International Center in Bowling Green
Posted by Christopher Coen on November 6, 2012
Using a FOIA request I just found another government inspection report for the International Center in Bowling Green. Refugees have reported problems with this agency and a Matching Grant program inspection report uncovered more problems.
According to this December 2011 ORR inspection report a refugee couple from Myanmar who had arrived in Bowling Green two months earlier said that they had not received any job referral services or referral to other training. Their orientation – or lack of orientation – left them with no information on how to open a bank account, how to use medical insurance and other orientation issues. Another family from Myanmar reported receiving limited employment assistance from the International Center as well. The family also reported that they were unable to read letters sent from the school – indicating a lack of help with translation.
Tyson Food Company has hired refugees for jobs that start at an hourly rate of $9.45/hr. Refugees spend 14 hours a day in shift time, long-distance transportation and waiting for transportation after their shifts. Tyson reports that there is rarely follow-up from the International Center.
A stakeholders meeting revealed a “major communication gap” between the International Center and the local Owensboro health department and school district. The health department said that this resulted in arriving refugees only receiving a standard physical examination and not the full refugee health screening. Both the health department and the school district reported that the International Center had not given adequate warning of refugees arriving in the community. Both of these institutions, as well as stakeholders in Bowling Green, expressed surprise that the resettlement program is an eight month program with up to five years of services, apparently having been told that the program was a 90 day process (they apparently get the same standard line that the resettlement agencies give to the media).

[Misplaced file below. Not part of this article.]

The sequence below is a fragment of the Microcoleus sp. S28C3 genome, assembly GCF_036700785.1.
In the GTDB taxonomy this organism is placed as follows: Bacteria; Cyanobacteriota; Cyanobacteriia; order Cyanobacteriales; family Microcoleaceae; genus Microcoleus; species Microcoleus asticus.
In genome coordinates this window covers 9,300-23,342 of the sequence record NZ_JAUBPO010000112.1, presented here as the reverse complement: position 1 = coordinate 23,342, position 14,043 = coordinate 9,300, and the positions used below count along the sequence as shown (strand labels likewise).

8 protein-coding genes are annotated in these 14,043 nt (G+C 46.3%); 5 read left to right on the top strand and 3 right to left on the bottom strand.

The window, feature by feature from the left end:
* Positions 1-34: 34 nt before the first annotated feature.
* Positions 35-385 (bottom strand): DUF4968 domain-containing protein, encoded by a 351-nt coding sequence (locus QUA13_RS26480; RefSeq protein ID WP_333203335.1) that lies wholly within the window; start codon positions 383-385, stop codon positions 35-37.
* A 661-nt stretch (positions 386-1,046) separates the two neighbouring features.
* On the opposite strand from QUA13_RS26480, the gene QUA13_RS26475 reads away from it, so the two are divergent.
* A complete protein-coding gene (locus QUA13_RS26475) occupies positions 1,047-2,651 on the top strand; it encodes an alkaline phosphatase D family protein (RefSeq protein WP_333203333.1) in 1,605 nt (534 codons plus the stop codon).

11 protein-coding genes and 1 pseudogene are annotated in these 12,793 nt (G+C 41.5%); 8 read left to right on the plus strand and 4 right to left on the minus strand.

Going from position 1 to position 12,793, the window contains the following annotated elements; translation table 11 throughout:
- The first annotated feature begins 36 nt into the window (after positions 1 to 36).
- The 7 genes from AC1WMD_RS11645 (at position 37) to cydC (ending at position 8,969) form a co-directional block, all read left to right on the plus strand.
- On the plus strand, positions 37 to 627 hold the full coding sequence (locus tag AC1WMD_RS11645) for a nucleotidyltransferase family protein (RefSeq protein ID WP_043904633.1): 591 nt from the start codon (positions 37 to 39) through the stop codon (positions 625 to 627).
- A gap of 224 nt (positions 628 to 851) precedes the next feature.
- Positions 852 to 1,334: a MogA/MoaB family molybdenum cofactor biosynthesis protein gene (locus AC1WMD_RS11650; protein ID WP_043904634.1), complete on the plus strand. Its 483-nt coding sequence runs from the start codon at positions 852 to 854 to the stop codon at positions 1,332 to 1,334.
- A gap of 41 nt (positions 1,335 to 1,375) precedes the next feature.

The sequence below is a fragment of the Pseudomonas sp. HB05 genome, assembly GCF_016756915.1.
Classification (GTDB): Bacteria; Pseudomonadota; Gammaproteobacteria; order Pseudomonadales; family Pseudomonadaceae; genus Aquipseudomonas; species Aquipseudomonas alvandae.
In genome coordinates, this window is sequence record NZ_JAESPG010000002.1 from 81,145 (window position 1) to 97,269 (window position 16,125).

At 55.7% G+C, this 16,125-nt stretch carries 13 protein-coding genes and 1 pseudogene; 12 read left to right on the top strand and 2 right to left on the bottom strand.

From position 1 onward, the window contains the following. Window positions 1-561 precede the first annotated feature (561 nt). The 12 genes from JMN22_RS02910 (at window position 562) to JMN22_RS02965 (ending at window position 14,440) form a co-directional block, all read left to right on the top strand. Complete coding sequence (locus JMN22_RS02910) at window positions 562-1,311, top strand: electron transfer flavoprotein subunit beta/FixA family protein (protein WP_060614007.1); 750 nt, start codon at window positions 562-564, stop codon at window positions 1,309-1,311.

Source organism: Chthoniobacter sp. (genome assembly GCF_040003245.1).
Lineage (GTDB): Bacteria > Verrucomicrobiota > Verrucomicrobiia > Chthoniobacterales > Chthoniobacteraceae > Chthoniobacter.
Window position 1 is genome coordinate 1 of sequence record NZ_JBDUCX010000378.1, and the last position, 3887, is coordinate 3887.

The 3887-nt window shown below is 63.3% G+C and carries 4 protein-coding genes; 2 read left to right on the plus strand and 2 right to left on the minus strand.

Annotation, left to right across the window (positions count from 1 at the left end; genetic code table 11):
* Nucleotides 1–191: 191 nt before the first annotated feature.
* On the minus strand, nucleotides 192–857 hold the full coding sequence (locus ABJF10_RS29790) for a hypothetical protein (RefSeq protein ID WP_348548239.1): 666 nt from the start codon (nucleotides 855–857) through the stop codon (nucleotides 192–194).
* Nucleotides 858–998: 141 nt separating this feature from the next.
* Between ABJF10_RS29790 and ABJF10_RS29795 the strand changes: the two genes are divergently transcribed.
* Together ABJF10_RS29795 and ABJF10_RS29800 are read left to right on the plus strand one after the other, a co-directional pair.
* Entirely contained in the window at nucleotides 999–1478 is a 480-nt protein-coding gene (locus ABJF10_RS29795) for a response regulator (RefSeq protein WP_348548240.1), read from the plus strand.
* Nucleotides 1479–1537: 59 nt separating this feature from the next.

Stakeholders in Bowling Green pointed out that the refugees were not fully utilizing mainstream programs such as Head Start and senior programs which offer transportation and meals for seniors. The local Chamber of Congress had to tell the International Center’s board to reach out to the community.
At a meeting with refugees in Bowling Green the refugees reported poor quality interpretation services at the International Center. They mentioned that transportation in Bowling Green is almost impossible by bus. They reported that the International Center strongly encouraged them to take jobs at Tyson and Perdue. Perdue is not a good place to work – the pay is low and there is no recourse to the treatment the refugees received there. The company gave terminations without cause and without due process.
The ORR monitoring team visit also revealed that the Kentucky Office for Refugees, under state refugee coordinator Becky Jordan, was not conducting adequate consultation in Owensboro or Bowling Green. ORR had to recommend that the Kentucky Office for Refugees provide the International Center with technical assistance for coordination with service providers that work with refugees.
Another recommendation was to help refugees find work locally to avoid the four-hour commutes and be able to spend more time with family, as well as be able to care for sick children if both parents are commuting to jobs at Tyson or Perdue. It’s not clear that the International Center has done anything to respond to this recommendation since the City of Bowling Green is now having to make its own effort to help refugees with finding local jobs (see today’s article at Bowling Green Daily News).
By the way, in the curious arrangement of contractors and government oversight agencies in the US refugee resettlement program, Becky Jordan is not only the Executive Director of Catholic Charities Refugee Services in Louisville, a refugee resettlement private contractor, and Kentucky’s state refugee coordinator, she is also part of ORR’s site visit teams that inspect other refugee resettlement contractors. For example, Ms. Jordan was part of ORR site visit team that inspected Louisiana’s refugee resettlement program in February 2011. Therefore, sometimes Ms. Jordan is inspecting her colleagues at resettlement contractors in other states and some day maybe one of them will be inspecting her agency.